We’re in every profession. We’re the force that ensures clear communication between marketers. We’re the fixers of the rough draft speeches in politics. We’re every where. Some of us choose our professions not by the measure of how much cash we can potentially make, but because we like what we do. My philosophy: When you like what you do, career wise, you will eventually come into the pay grade that you want.
As for me, my writing career hasn’t given me a salary. Not yet anyway. Do I give up and choose another profession? I don’t think so! I can’t throw in the towel because I’m frustrated. I understand that careers take time, talent requires attention, and writing takes more than a Coke and a smile to be excellent. I got into writing for the reader’s enjoyment. I want to write something that brings forth debate or discussion. If money follows that vision, so be it. Sooner or later, books that I author will sell. It’s something I like to do.
That’s just how I feel about it. How about you…?
Hanif Kureishi, author of Buddha of Suburbia, recently told “theguardian” that creative writing courses are “a waste of time.”
Here is the http://www.theguardian.com/books/2014/mar/04/creative-writing-courses-waste-of-time-hanif-kureishi
I responded to a LinkedIn group called Books and Writers…
If writing courses didn’t help, higher education and seminar directors wouldn’t teach them. I think the first part of the article describes a frustrated professor who has placed his students in a master-level pool, which is unfair. Haig may agree as his quote states that Kureishi’s comments were cruel and wrong; however, Kureishi’s comments can be translated as tough love. Hurt feelings can develop into improvement if you let it.
I spent most of my college career writing creative fiction, creative non-fiction, and print journalism news. The only thing that prevented good, enjoyable writing was laziness. I agree with Kureishi’s comment that writing is very slow. Good, concise and fun writing is done when you develop to near perfection, which takes time. Professors do teach this to students, but the students must be willing to read, write, and edit.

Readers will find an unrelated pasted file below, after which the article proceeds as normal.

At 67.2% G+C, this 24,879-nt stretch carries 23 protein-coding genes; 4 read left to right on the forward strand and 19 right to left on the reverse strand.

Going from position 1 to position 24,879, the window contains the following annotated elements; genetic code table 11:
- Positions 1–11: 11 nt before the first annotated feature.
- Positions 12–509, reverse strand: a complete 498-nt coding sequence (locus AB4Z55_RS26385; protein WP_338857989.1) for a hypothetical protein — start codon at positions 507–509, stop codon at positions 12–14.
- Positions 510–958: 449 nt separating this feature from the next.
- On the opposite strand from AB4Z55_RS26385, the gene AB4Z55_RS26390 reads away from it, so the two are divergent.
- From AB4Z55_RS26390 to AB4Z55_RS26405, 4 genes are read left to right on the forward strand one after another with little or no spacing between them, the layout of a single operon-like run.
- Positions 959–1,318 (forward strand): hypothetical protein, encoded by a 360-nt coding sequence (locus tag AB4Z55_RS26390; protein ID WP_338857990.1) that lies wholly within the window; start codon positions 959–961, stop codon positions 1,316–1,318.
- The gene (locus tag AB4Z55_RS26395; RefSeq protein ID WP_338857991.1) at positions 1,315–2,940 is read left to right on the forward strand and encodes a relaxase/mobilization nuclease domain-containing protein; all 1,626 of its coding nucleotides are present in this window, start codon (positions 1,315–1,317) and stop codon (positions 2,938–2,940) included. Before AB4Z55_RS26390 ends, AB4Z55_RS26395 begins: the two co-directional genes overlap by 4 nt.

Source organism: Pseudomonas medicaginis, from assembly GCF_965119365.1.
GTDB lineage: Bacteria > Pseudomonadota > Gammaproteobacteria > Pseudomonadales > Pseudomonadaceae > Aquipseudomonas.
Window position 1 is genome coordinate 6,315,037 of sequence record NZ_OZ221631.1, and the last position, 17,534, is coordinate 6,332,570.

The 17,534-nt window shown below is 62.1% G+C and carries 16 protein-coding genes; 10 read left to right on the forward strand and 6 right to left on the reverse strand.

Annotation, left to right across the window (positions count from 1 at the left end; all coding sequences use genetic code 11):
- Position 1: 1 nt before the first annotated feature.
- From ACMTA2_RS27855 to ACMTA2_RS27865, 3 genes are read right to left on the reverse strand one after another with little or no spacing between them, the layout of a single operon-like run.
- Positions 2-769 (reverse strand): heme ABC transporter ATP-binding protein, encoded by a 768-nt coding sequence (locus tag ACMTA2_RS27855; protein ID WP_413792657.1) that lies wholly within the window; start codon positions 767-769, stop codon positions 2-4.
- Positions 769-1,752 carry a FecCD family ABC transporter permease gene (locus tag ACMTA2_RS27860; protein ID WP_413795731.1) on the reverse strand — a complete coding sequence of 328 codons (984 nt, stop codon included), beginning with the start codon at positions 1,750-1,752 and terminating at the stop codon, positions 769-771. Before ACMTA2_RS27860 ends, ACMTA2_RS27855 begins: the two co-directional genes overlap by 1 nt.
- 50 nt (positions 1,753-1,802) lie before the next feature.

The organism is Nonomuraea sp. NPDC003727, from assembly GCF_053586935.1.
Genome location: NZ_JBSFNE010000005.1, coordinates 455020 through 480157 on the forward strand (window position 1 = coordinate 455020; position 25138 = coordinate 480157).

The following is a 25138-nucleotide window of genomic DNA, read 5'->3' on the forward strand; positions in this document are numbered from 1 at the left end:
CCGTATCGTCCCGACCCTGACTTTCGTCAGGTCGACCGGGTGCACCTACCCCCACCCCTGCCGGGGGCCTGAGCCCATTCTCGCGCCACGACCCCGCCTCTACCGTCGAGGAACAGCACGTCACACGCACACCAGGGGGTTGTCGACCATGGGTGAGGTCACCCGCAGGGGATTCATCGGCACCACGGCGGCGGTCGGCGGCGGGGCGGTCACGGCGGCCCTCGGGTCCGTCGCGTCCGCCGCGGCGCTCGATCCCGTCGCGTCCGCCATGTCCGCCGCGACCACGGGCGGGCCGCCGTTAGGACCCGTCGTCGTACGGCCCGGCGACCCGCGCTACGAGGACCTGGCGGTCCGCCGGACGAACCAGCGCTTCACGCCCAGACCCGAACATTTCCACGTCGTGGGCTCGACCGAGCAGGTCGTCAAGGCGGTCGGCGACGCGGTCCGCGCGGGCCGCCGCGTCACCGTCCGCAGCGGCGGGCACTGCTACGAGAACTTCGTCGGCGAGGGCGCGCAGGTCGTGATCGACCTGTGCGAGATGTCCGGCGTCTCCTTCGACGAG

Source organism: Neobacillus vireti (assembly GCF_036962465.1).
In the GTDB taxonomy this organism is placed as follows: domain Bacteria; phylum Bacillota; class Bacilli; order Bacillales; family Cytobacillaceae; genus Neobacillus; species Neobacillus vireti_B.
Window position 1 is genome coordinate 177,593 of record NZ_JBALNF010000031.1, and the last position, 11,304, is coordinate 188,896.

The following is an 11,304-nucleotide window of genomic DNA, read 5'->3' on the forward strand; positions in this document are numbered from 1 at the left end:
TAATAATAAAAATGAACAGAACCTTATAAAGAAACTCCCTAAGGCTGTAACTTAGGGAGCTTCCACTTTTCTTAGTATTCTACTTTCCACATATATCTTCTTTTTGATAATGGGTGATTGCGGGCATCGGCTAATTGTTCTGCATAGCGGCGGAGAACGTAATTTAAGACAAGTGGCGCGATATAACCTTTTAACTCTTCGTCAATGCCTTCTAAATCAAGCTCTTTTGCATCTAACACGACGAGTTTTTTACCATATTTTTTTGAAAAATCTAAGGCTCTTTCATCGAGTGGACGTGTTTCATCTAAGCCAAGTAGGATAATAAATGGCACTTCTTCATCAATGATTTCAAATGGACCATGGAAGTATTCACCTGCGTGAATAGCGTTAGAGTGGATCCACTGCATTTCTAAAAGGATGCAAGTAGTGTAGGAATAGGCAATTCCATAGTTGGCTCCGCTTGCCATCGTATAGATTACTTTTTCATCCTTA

As far as having a successful book, I don’t know much about that yet. I’m trying to break into that now. But everyday I contemplate how hard I should push my ideas. Better yet, when should I show them to the reader? To say I’m ready now would be a lie. So I read, listen to advice, or do something to push the craft into enjoyable literature.
I’ll give this a try. Thanks for the idea.
What puts a smile on my face is quoting monologues from films. My personal favorite is Sgt. Hartman’s improvised chain of vulgar insults.
How do I express myself?
I express myself in many ways. One of my favorite things to do is to sing in the shower. I sing 80s and 90s songs from films and cartoon shows such as the “Tailspin” theme song. But when I open the cap open of my shampoo bottle, I sing the Soul Glo commercial song from Eddie Murphy’s “Coming to America”.
To be serious, I express myself through my writing. When I’m not working on a personal project or blogging, I’m writing in a journal. What I am is in there. It’s one of the places where I can be completely honest.
Creatively…? One can bet that the puzzle pieces that make me will be in the creative process, especially when I’m writing. So writing, to me, is one of the best ways to express myself.